peduncle bracts erect, imbricate, foliaceous, sheathing part chartaceous, elliptic (excluding blade), the upper ones caudate, sheathing part about equalling the internodes (exceeding the peduncle by the blade), glabrous except for the apex, greenish often tinged with red.
Fertile part erect, densely and spirostichously set with 3-7 flowers, slenderly ellipsoid, sub-truncated, excluding petals 1.8-2.5 cm long, 0.6-0.7 cm wide, often with one reduced flowerless bract at the apex;
rachis hidden or partly exposed by the upper bracts, stout, straight or flexuous (when dry), at insertion of the flower excavate and obtusely angled, glabrous, green or tinged red at the base of a bract;
floral bracts like the upper peduncle-bracts erect, clasping the flowers, imbricate, sub-membranaceous, even (fresh) or finely nerved (when dry), ecarinate, rectangular-elliptic or obovate, broadly rounded and the lower setiform to caudate, nearly straight, excluding setaceous cusp 0.8-1.1 cm long (becoming smaller toward the apex of inflorescence), ca. 0.6 cm wide, three to many times as long as the internodes, just exceeding the sepals (excluding seta), with broad hyaline margins, glabrous (except the apex/setaceous cusp) outside, green or tinged with wine-red.
Flowers contiguous, sessile (17 mm long).
Sepals membranaceous, even, ovate to lanceolate, acute(-ish), adaxial ones slightly incurved toward the apex, 0.8 cm long (adaxial ones slightly longer than abaxial one), ca. 0.2 cm wide, adaxial ones bluntly carinate toward apex and highly connate (for ca. 5 mm), glabrous on both sides, green flushed with red along midvein.
Corolla tubular-erect or slightly divergent at apex.
Petals spatulate, blade obovate-oblong, rounded and finely erodate dentate, 1.6 cm long, 0.3 cm wide, white.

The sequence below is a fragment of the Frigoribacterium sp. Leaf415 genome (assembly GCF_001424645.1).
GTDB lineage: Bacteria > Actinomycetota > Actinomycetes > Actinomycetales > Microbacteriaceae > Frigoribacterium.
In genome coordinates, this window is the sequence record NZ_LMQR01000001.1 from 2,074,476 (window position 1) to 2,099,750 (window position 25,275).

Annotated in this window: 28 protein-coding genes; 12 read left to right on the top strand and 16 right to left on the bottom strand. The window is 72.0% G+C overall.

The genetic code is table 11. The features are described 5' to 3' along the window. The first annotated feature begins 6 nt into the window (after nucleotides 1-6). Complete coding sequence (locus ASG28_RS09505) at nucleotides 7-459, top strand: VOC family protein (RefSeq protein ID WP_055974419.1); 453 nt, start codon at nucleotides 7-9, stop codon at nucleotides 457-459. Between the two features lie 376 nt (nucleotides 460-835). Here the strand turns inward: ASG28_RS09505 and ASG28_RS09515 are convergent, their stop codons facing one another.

filaments ribbon-shaped, plicate just above the middle, slightly unequal in length, ca. 1 cm long, glued to the petals, whitish;
anthers basifixed, linear, 1 mm long;
Pistil slightly exceeding the stamens;
ovary obconic or obovoid, green, 2.5 mm long, contracted into the style;
style elongate, many times as long as the ovary;
stigmas unequal in length, linear.
This new species is morphologically similar and probably closely related to Tillandsia tenuifolia L., but can be distinguished by the following characteristics (values for T. tenuifolia given between brackets):
Leaves 3-7 cm long (vs. leaves 7-15 cm long);
sheaths contracted into the blade,
blade involute and abaxially nerved at the base (vs. sheaths merging into the blade and the blade rarely distinctly involute at the base);
lower floral bracts setiform to caudate, green or tinged with wine-red, but never brightly coloured (vs. floral bracts apiculate, mostly brightly pink or red);
sepals 0.8 cm long (connate ones slightly longer than the solitary one) (vs. sepals 1.3-1.5 cm long);
petals 1.6 cm long and dentate at the apex (vs. petals ca. 2.5 cm long and entire).
Cuba: Prov. of Santa Clara, Buenos Aires, Trinidad Hills, 2500-3500 ft., l6 Mar 1932, J.G. Jack 8589 (US); Prov. of Santa Clara, Buenos Aires, Trinidad Hills, 760-1065 m, 10 Apr 1930, J.G. Jack 7930 (US); Prov. Sta. Clara, Top of Collantes, 08 Apr 1940, J. Acuna 11118 (US!, F, SV).
Dominican Republic: Polo to Los Arroyos, l8°06N 7l°l6W 800-1000 m, 28 Feb 1969, A.H. Liofier 14337 (NY. US!); Prov. Santiago, El Buzo, 900 m, l4 Jan l945, J. Jimenez 305 (US); Prov. La Vega, vicinity of Constanza, 1000-1600 m, 05 Dec 1947, H.A. Allard 17769 (US); Prov. Santiago, Guazumal, l0 Sep l950, J. de Jimenez 2104 (US); Prov. Peravia, The road to the southwest of Horma, l8°33N 70°35W 1250 m, 27 Jun 1984, M. Mejia, J. Pimentel & R. Garcia 910 (US); Prov. Pedernales, Isla, W of the Hoyo de Pelempito, NE of Cabo Rojo, 1500 m, l8°08N 71°31W 11 Feb 1981, T. Zanoni, R.P. Adams, C. Ramirez 10936B (US); Prov. La Vega, vicinity of Constanza, 1000-1600 m, 04 Dec 1947, H.A. Allard 17640 (US).
Haiti: Caille la Croix, S of St. Michel, l2 Dec 1925, E.C. Leonard 8010 (US); Dept. du Nord, Vicinity of Marmelade, road to St. Michel, 800 m, 2l Dec 1925, E.C. Leonard 839a (US); Dept. du Nord, Vicinity of Mole St. Nicolas, W of Mole Gorge, 16 Feb 1929, E.C. Leonard, G.M. Leonard 13304 (US); Vicinity of Jean Rabel, S of town, 02 Mar 1929, E.C. Leonard, G.M. Leonard 13654 (US).
Jamaica: Bryans Hill distr., below Westphalia, near the Green River, 762 m, 28 Jun l952, G.R. Proctor 6856 (US).
Martinique: White River, 100 m, 30 Jul l940, H. Stehle 4587 (US); La Pleine du Trois Ilets, l3-18 Apr l979, R.A. Howard & E.S. Howard 18859 (US).
Puerto Rico: Near summit of Mount Montoso, near Maricao, 28 Jan 1955, H.E Winters s.n. (US); Ciales, 600 m, 05 5ep 1943, G.H. Sargent 3073 (US); Municipio de Cidra, Barrio Salto, uppermost slopes & summit of El Penon, SW of Raod 775,km 6.1, 640-660 m, 12 Feb 1992, G.R. Proctor, R. Rivera & J.L. Correa 47637 (US).